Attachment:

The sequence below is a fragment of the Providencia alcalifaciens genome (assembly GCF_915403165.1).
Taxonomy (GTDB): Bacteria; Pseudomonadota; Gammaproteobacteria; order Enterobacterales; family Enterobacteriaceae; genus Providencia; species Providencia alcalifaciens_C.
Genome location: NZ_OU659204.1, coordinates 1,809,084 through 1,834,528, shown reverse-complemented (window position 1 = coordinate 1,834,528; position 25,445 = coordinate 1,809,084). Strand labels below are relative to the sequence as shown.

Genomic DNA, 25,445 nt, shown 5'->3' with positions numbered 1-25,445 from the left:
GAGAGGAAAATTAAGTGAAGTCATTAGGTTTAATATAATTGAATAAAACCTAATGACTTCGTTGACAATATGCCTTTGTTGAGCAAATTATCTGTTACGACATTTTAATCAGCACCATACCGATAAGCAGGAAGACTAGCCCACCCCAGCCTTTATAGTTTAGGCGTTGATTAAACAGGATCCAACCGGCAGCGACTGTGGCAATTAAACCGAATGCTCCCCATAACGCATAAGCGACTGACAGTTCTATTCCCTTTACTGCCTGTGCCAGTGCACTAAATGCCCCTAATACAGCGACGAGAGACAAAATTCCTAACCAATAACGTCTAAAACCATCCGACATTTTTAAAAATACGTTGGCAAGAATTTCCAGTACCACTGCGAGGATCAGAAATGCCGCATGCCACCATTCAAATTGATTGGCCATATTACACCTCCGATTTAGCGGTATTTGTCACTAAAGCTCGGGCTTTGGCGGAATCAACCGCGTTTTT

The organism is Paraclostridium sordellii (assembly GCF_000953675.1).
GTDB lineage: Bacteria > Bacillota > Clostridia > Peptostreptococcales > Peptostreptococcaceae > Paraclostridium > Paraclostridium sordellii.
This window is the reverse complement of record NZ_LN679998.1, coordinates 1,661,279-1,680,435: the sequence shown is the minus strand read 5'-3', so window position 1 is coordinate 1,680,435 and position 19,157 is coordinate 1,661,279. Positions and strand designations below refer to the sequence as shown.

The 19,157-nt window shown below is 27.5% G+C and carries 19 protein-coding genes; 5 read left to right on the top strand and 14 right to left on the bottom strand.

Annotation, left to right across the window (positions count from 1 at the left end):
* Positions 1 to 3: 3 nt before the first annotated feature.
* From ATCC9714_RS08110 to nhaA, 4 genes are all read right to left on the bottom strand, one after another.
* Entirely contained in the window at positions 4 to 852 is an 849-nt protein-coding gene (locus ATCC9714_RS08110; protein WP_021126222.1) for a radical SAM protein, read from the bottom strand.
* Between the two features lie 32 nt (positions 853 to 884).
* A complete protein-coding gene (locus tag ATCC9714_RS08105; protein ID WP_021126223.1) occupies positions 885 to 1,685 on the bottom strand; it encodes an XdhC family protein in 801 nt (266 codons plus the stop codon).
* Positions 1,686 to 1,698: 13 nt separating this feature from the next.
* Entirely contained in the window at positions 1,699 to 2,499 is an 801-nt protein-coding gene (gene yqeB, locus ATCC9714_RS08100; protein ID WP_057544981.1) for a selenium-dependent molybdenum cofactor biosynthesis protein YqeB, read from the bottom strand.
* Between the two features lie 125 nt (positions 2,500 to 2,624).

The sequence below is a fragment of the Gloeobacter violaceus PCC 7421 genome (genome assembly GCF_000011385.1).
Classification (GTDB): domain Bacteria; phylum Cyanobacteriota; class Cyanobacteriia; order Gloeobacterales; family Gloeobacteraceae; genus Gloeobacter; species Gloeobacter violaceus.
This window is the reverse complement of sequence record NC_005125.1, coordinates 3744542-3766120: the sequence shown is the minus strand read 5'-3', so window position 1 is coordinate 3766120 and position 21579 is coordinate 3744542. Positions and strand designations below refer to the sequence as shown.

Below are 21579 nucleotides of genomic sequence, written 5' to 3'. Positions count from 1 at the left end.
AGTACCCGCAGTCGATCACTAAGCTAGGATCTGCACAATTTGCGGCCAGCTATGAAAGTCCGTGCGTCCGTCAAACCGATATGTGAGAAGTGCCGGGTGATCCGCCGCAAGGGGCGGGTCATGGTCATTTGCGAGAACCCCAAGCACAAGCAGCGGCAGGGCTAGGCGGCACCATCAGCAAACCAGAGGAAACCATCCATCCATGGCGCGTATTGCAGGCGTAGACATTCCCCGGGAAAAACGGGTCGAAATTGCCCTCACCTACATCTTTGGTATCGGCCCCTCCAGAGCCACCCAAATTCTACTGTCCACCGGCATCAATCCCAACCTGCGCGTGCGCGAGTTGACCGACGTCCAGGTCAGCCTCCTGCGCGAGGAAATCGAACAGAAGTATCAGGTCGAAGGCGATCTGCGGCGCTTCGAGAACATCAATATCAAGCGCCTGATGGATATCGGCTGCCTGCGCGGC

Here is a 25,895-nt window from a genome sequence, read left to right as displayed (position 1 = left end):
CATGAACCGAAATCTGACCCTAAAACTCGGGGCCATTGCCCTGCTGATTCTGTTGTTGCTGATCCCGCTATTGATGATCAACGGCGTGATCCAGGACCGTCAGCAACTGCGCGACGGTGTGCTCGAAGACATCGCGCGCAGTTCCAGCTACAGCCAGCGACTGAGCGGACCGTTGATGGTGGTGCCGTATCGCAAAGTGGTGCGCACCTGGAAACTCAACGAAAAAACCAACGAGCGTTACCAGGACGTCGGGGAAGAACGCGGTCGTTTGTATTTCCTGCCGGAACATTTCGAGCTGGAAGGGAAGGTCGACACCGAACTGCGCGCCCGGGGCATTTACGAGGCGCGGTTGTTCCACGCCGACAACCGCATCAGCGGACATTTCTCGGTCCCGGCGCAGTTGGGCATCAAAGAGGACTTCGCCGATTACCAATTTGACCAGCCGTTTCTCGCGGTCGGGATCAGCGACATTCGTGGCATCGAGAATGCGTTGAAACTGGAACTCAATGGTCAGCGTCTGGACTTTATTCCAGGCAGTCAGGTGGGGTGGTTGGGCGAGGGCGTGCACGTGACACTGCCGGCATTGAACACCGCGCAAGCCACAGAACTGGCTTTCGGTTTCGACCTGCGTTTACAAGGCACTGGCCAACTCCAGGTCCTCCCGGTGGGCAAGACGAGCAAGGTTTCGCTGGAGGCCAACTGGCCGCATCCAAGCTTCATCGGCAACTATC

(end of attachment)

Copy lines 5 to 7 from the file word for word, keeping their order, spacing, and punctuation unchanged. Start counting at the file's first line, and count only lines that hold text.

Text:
GAGAGGAAAATTAAGTGAAGTCATTAGGTTTAATATAATTGAATAAAACCTAATGACTTCGTTGACAATATGCCTTTGTTGAGCAAATTATCTGTTACGACATTTTAATCAGCACCATACCGATAAGCAGGAAGACTAGCCCACCCCAGCCTTTATAGTTTAGGCGTTGATTAAACAGGATCCAACCGGCAGCGACTGTGGCAATTAAACCGAATGCTCCCCATAACGCATAAGCGACTGACAGTTCTATTCCCTTTACTGCCTGTGCCAGTGCACTAAATGCCCCTAATACAGCGACGAGAGACAAAATTCCTAACCAATAACGTCTAAAACCATCCGACATTTTTAAAAATACGTTGGCAAGAATTTCCAGTACCACTGCGAGGATCAGAAATGCCGCATGCCACCATTCAAATTGATTGGCCATATTACACCTCCGATTTAGCGGTATTTGTCACTAAAGCTCGGGCTTTGGCGGAATCAACCGCGTTTTT

The organism is Paraclostridium sordellii (assembly GCF_000953675.1).
GTDB lineage: Bacteria > Bacillota > Clostridia > Peptostreptococcales > Peptostreptococcaceae > Paraclostridium > Paraclostridium sordellii.